Julie Pace, the political reporter turned Washington bureau chief at The Associated Press, is the news agency’s new executive editor.
Pace, 39, is succeeding Sally Buzbee, who departed the AP last spring for The Washington Post. She is starting in the new role immediately.
“We have great opportunities ahead to modernize our news report and better serve the needs of our customers and audience, while always maintaining AP’s standing as the world’s preeminent fact-based news organization,” Pace said in a statement.
The Associated Press is a newswire of record, structured as a nonprofit, supplying news alerts, analysis and other building blocks of news coverage to outlets around the world. The organization estimates that “more than half the world’s population sees AP journalism every day.”
When Buzbee exited, the AP looked inward for a new leader of the newsroom.
Pace has been with the AP since 2007. She was the outlet’s first multimedia political journalist during the 2008 presidential campaign. She covered both terms of Barack Obama’s presidency, working her way up to the position of chief White House correspondent. In 2016 she was the lead reporter for the AP’s presidential campaign coverage.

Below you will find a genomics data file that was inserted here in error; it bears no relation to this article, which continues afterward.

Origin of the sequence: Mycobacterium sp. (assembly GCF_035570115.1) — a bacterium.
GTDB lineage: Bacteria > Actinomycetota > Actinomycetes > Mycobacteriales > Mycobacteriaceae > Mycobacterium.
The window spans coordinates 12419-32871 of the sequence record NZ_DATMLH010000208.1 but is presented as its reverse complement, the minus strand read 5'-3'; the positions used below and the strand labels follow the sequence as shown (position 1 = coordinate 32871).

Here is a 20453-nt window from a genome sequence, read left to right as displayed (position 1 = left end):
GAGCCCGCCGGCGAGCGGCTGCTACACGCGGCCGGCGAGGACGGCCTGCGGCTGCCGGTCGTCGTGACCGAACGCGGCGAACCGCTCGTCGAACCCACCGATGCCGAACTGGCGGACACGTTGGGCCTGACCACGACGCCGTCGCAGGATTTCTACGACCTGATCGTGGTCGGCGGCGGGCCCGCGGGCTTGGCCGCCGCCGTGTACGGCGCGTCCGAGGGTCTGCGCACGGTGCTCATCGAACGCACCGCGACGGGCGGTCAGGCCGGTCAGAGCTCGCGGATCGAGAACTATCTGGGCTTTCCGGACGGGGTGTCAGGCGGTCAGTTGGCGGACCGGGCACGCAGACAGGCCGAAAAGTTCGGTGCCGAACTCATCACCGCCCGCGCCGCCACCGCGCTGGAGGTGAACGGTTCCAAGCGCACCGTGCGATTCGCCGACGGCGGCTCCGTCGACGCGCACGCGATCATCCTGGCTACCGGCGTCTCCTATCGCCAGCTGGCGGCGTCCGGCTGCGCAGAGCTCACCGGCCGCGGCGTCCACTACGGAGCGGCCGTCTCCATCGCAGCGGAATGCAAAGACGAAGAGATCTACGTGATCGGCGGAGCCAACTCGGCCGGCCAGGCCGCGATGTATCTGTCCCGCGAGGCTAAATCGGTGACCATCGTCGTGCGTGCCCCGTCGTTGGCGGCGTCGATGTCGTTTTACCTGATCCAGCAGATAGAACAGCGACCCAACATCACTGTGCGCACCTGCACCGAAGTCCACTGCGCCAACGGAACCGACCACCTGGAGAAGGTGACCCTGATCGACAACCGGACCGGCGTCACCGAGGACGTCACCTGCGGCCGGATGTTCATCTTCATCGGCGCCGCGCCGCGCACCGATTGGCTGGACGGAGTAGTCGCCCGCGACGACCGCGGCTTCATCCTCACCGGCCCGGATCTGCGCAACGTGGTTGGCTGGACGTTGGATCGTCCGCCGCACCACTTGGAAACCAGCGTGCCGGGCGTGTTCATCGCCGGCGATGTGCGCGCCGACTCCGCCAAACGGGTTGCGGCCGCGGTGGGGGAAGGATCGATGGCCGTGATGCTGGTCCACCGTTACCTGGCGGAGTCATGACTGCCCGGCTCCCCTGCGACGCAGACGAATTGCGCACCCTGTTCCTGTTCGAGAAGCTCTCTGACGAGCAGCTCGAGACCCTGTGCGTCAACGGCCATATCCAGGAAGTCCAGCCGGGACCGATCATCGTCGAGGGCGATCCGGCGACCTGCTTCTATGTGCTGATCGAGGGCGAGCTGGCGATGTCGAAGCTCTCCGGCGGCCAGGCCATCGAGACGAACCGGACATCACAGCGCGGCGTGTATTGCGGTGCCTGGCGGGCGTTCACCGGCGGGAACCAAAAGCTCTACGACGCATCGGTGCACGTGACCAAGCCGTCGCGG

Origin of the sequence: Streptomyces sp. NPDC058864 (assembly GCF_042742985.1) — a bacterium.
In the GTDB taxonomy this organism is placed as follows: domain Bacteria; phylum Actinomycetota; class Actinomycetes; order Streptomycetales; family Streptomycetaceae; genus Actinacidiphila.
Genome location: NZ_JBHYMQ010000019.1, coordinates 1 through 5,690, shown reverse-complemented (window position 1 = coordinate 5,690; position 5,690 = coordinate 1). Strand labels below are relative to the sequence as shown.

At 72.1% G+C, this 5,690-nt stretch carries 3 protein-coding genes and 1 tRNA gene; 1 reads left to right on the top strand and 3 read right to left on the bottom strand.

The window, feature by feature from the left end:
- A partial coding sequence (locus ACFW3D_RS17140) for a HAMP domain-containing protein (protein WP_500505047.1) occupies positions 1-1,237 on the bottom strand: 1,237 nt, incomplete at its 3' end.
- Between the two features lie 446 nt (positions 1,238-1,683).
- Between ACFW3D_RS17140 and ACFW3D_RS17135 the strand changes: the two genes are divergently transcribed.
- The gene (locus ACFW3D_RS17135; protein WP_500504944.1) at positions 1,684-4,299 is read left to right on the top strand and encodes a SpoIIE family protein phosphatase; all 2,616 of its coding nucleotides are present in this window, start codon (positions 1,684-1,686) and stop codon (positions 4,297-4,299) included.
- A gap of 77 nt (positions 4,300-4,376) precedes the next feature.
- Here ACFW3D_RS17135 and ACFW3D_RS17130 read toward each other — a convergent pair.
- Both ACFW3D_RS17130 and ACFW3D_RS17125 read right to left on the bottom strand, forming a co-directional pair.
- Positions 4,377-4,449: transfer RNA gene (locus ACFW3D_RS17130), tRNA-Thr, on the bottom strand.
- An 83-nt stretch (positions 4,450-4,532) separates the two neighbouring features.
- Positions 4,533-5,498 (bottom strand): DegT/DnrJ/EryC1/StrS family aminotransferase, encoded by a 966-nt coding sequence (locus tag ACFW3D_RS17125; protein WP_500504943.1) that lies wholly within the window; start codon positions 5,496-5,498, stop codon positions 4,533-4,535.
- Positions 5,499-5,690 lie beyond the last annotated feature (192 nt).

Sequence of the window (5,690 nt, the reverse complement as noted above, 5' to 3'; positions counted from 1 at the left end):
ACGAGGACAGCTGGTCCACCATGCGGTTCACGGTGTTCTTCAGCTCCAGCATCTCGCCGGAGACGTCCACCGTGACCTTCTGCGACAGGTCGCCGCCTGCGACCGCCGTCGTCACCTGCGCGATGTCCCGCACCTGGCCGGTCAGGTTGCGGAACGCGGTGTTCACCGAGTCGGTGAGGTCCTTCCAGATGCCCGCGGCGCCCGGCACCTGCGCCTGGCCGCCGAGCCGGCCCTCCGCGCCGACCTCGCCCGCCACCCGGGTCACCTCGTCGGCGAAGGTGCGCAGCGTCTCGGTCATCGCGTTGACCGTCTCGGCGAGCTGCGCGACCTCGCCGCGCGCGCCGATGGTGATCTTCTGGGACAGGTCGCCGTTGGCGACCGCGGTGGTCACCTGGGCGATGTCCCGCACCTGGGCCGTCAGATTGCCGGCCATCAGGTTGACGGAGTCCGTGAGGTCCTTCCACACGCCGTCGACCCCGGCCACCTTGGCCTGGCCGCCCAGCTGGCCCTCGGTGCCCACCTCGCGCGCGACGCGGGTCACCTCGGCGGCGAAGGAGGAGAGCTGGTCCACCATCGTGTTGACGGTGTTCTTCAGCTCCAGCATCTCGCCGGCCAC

In 2017 she moved into a management role as Washington bureau chief, which raised her profile within the AP as a whole. She also continued to appear on CNN and other networks with political analysis.
She is taking the top newsroom job now at a time of executive transition atop the AP. Current CEO Gary Pruitt will hand off to Daisy Veerasingham at the end of the year.
On Wednesday Veerasingham praised Pace’s “strong, collaborative leadership and exceptional news judgment.”
The AP’s announcement noted that Pace is the third woman to hold the executive editor title, following Kathleen Carroll and Buzbee. “A woman has held that role since 2002,” the AP said. “Pace will report to Veerasingham, who is the first woman, first person of color and first non-U.S. citizen to hold the position of president and CEO.”
Pace, a native of Buffalo who describes herself on Twitter as a “long-suffering, newly-optimistic Buffalo Bills fan,” will move from Washington to New York City for her new role.
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